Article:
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Boko Haram declares Islamic caliphate in Nigeria

by
12 September 2014

AP

Getting out: people board a commercial bus in northern Nigeria, on Monday, to flee from the advance of Boko Haram

Getting out: people board a commercial bus in northern Nigeria, on Monday, to flee from the advance of Boko Haram

THE Islamist militant group Boko Haram has declared an Islamic state in northern Nigeria.

For several weeks, fighters from the group, which kidnapped more than 200 schoolgirls earlier this year (News, 9 May), have been ransacking and terrorising villages and towns in the north-east of Nigeria.

Columns of pick-up trucks filled with militants have been forcing their way into settlements, killing most of the men, forcing women into marriages with them, and raising the Islamist black flag over local-government offices.

Some of those who escaped towns seized by Boko Haram have told Reuters that churches have also been torched, and that Christian women have been told to convert to Islam or be killed. In a shift from guerrilla tactics, Boko Haram has been establishing itself in towns in Borno state, in the north-east of Nigeria.

The leader of the group, Abubakar Shekau, declared the formation of an Islamic state, or caliphate, in the town of Gwoza last month. A 16-year-old schoolgirl, Indiyanatu Musa, who fled Gwoza as the Islamists took over the town, told Reuters: "They said 'Shekau sent us. You are condemned to death, be you Christian or Muslim.'

"Within a short time, the whole park was filled with bodies just lying everywhere. I was screaming, and so were my schoolmates and the rest of the women around."

The Nigerian army is now fighting to halt Boko Haram's advance on Maiduguri, the capital of Borno state and the largest town in the region; and confusion surrounds the status of the nearby town of Bama.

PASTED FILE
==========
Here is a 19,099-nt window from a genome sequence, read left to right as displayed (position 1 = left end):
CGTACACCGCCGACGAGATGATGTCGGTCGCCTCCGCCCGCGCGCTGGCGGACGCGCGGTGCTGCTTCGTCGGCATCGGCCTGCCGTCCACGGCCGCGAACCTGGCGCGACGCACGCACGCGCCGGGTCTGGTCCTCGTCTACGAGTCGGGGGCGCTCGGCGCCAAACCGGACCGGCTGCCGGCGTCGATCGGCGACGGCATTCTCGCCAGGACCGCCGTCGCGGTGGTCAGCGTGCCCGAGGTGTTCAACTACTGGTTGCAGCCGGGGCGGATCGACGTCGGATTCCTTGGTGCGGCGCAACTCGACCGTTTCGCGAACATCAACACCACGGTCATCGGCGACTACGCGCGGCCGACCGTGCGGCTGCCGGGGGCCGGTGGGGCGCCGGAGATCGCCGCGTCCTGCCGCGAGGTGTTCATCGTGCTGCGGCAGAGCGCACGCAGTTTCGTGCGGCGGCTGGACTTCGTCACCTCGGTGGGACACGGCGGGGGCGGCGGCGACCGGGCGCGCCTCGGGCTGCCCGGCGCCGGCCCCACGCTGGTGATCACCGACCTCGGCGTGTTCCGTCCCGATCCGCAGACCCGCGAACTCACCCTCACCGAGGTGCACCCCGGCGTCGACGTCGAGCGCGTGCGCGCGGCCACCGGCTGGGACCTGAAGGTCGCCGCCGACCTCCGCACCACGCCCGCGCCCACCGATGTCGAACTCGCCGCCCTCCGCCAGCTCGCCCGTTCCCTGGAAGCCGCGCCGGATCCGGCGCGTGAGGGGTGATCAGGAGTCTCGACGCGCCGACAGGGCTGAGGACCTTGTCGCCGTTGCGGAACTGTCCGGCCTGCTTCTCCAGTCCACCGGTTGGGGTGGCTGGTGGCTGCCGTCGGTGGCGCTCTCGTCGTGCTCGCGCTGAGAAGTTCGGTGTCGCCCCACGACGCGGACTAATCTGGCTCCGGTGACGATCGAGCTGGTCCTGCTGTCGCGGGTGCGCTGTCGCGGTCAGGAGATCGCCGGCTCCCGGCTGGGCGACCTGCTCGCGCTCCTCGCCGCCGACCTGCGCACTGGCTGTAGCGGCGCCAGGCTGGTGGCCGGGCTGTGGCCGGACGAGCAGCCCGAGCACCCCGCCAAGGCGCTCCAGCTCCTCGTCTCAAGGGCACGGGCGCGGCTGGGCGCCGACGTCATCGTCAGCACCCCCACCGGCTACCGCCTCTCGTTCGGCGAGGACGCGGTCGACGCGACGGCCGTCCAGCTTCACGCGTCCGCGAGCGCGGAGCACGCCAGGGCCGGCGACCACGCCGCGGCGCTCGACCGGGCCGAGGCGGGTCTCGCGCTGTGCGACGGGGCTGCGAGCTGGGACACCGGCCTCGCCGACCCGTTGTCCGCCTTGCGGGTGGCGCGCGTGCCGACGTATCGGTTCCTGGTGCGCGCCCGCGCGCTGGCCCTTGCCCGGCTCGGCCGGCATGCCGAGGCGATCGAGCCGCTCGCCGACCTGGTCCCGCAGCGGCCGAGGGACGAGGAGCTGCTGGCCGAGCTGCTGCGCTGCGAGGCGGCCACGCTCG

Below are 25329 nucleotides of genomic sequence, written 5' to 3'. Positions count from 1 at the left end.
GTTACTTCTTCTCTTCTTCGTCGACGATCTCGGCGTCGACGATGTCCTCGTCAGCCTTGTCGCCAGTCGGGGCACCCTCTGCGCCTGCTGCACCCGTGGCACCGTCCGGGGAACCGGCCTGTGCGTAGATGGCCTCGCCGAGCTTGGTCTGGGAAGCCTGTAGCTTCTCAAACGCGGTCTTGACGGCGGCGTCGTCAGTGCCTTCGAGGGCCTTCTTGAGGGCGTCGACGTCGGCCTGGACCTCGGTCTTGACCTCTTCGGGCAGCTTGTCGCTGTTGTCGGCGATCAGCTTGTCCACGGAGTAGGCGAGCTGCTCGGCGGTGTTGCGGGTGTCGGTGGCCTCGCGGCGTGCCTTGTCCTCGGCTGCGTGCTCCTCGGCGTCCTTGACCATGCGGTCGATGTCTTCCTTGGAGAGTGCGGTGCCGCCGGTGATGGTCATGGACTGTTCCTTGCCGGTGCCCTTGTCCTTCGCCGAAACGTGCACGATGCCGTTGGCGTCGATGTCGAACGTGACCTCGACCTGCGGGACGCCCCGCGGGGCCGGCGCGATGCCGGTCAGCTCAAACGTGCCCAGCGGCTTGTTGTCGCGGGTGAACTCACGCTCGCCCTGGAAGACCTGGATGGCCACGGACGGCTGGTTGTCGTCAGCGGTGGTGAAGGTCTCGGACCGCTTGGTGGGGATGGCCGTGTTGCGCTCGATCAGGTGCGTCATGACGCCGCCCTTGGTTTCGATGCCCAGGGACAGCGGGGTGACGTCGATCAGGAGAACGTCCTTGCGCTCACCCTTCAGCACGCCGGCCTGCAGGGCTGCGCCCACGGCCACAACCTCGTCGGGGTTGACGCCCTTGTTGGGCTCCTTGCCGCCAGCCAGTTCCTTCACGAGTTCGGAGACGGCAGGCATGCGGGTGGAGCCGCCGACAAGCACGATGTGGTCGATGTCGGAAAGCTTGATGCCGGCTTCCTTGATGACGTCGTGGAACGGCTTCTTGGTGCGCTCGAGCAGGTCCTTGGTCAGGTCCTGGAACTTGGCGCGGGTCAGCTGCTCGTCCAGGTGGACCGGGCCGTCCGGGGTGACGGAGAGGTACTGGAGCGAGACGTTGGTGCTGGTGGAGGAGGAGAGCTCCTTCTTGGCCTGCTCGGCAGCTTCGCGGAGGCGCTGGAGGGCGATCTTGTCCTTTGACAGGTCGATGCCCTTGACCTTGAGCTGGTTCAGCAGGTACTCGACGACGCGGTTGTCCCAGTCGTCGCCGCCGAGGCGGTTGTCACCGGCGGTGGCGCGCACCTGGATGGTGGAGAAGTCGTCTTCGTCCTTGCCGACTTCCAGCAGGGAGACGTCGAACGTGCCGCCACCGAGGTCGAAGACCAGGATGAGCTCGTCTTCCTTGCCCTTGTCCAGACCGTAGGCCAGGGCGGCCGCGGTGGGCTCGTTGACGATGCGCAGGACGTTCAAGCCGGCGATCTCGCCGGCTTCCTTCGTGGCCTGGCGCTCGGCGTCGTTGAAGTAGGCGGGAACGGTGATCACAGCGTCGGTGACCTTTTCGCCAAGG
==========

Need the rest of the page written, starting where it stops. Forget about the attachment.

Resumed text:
The US Assistant Secretary of State, Linda Thomas-Greenfield, who is in Nigeria, said: "We are very troubled by the apparent capture of Bama, and the prospects for an attack on and in Maiduguri."

The UN has warned that thousands of Nigerians have crossed the border to become refugees in neighbouring Cameroon. A spokesman for the UN High Commissioner for Refugees (UNHCR) said last week that the militants had followed some of the refugees, and had attacked them inside Cameroon.

Thousands of Cameroonians were also on the move, the UN reported, after three locals were killed by having their throats cut in a church in the village of Assighassia. The UNHCR is warning of a possible humanitarian crisis, since almost 40,000 Nigerians are now seeking refuge in Cameroon.

Many people are sleeping on the floors of churches and schools, and official refugee camps are bursting at the seams. As many as 650,000 Nigerians have been forced from their homes and are internal refugees in Nigeria, the UNHCR said.

In Gwoza, Mr Shekau has claimed to be emir, and has said that those who do not submit to the caliphate and to sharia will be killed, Reuters reported on Tuesday. In a video released last month, the Boko Haram leader said: "Better to submit to Allah before it becomes too late."

The schoolgirls kidnapped by the Islamists in April remain mostly unaccounted for. It is feared that they have been forced to marry Boko Haram fighters. The Girls' Brigade International has launched a social-media campaign, urging their supporters to pray for the girls, some of whom were members of the Brigade. On 11 September, which marked 150 days since their abduction, the Girls' Brigade was planning to ask people to pray, and to raise awareness of the fact that the girls have not yet been recovered.

The re-election campaign of the President of Nigeria, Goodluck Jonathan, who was criticised for his slow response to the kidnapping, was launched last week under the Twitter slogan #BringBackGoodluck2015. On Wednesday, Mr Jonathan issued a statement condemning the use of this hashtag on campaign billboards in Nigeria, since it is similar to #BringBackOurGirls, the international campaign for the release of the children, The advertisements had been released without his consent, he said, and would be taken down.

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